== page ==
The Manufacturer of the Year Awards is dedicated to recognising and celebrating industry achievement and highlighting the diversity and strength of UK manufacturing.

This year the event will take place at the ICC Birmingham on November 27th, 2014. Entry Deadline – 31st July 2014.

The awards aim to spread best practice, inspire others and show the important role UK manufacturing plays in today’s economy. This year’s awards was launched at the House of Commons on March 3, 2014.

More than 200 senior business leaders turned out for the launch, sponsored by Margot James MP and attended by Business Minister Michael Fallon. Showcase your achievements and earn industry-wide recognition for you, your employees and your business.

Click here for more information and to download the entry information.

GE Aviation was also awarded the People and Skills prize. How have you continued to develop and engage with your workforce during the past six months?

It takes great people to get the ‘people and skills’ award and we have that at GE Aviation Wales. Our culture is all about providing everyone who works here with the opportunity to exercise their responsibility, integrity and creativity whilst growing themselves and their careers. Over the last six months we have continued to support the development of our workforce. Our middle management and leadership team are currently undertaking ILM qualifications and a number of employees from across various parts of the business have studied additional accreditations and ILM qualifications with local training provider, Chawarae Teg.  We continue to invest heavily in training to develop our employees’ capabilities and we realise the benefit of having a multi-skilled workforce.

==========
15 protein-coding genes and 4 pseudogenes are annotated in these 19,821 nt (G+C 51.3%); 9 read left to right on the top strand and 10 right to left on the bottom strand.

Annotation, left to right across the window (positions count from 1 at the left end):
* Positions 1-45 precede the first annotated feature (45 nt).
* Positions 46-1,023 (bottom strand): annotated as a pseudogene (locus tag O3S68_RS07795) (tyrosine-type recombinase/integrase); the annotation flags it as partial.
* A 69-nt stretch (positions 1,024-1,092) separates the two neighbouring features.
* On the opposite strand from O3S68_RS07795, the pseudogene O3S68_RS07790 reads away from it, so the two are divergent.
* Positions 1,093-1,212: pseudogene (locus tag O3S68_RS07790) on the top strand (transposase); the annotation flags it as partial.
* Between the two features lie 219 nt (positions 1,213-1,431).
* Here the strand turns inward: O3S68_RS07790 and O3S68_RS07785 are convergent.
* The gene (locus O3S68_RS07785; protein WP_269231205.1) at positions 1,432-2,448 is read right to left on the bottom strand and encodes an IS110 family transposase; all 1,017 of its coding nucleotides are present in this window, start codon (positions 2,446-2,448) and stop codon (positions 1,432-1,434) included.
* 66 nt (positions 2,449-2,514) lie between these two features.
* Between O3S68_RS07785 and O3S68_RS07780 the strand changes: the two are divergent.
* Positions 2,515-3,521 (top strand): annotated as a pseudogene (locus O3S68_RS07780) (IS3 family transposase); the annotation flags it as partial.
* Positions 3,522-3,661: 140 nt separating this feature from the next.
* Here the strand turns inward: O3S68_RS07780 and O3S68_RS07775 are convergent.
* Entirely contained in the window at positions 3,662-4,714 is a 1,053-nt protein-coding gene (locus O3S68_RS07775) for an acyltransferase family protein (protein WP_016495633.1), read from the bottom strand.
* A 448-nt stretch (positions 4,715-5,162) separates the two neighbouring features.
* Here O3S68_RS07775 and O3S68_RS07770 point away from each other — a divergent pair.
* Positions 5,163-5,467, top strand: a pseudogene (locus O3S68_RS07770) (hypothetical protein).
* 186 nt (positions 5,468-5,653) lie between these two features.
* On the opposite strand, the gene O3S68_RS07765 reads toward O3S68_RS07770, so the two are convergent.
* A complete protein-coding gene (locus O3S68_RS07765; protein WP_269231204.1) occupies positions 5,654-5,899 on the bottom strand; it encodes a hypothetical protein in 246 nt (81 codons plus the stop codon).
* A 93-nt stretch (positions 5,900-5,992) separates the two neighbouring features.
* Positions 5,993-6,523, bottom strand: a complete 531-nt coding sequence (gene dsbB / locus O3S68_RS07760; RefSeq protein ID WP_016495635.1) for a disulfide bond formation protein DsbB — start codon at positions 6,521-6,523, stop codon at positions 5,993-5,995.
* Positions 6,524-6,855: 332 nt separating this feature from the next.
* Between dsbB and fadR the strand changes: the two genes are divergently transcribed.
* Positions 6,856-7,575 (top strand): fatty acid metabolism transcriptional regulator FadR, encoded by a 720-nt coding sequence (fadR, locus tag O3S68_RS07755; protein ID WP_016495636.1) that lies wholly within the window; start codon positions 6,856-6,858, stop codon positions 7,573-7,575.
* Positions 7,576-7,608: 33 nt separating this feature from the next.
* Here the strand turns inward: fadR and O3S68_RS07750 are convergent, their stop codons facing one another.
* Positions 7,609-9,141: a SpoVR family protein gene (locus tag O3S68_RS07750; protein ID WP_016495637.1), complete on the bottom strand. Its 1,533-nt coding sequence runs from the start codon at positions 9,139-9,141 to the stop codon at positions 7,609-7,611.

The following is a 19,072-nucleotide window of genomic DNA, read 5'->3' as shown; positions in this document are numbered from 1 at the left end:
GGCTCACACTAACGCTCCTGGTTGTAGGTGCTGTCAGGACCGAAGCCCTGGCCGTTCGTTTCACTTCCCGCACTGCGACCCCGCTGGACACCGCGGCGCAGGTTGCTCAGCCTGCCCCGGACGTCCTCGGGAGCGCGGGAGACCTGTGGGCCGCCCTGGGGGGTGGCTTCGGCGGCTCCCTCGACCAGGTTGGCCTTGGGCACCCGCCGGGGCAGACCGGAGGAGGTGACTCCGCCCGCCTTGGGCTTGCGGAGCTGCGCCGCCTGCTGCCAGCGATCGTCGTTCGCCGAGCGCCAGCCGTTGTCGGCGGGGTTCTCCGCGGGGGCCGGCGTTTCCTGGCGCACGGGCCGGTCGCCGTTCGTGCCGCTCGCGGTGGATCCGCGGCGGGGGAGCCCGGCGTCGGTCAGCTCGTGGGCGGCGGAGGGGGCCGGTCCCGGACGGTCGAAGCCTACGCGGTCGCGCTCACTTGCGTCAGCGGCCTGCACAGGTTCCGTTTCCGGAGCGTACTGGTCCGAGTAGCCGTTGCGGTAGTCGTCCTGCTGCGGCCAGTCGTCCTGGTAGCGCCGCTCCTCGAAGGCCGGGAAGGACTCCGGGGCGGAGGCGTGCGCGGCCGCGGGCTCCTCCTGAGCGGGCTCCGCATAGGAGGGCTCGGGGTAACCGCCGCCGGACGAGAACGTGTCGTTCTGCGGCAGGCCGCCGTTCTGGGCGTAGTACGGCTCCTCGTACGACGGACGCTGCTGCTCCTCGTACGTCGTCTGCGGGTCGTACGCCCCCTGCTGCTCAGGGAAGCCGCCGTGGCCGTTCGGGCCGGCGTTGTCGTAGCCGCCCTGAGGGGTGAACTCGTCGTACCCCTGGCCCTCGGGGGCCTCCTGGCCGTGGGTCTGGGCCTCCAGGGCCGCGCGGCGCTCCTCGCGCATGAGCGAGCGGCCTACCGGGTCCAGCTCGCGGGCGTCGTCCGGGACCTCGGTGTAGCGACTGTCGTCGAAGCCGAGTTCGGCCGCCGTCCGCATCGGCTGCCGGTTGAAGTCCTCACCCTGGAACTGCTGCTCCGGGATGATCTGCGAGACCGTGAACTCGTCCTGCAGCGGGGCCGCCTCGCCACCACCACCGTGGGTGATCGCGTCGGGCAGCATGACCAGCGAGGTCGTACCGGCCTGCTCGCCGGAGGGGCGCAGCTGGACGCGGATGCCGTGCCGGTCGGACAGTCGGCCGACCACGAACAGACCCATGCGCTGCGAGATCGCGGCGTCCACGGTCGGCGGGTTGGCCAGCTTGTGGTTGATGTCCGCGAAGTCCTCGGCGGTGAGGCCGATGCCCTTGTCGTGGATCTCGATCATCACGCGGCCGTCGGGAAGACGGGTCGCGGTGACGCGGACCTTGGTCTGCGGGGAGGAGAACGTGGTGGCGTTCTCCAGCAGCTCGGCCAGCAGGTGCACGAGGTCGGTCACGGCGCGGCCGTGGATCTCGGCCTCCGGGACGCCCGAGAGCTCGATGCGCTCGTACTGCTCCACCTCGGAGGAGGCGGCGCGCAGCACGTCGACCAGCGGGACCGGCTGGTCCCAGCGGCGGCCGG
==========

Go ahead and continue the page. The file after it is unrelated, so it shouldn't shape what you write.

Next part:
With skills a pressing issue for UK manufacturing, how do you feel attracting young talent into aerospace can be achieved?

If we look around today at the types of companies we have on our doorstep, I believe the UK has something positive to shout about. We have a wealth of technical skills and knowledge, as well as a strong history of innovation. I believe talent development is key to the future of manufacturing. By harnessing UK employees’ technical abilities, and developing strong skill sets, I believe we can have a competitive position and further enhance the UK’s reputation as a key place to trade. Programmes like apprenticeships, internships and graduate traineeships are instrumental to help develop the workforce of the future. I believe that interacting with schools and engaging young people in STEM subjects from an early age is vital to ensure we stimulate a continued interest in STEM as they move up the education ladder. It turn, this encourages them to make subject choices that will put them in good stead to pursue a STEM related career in the UK engineering and science industries.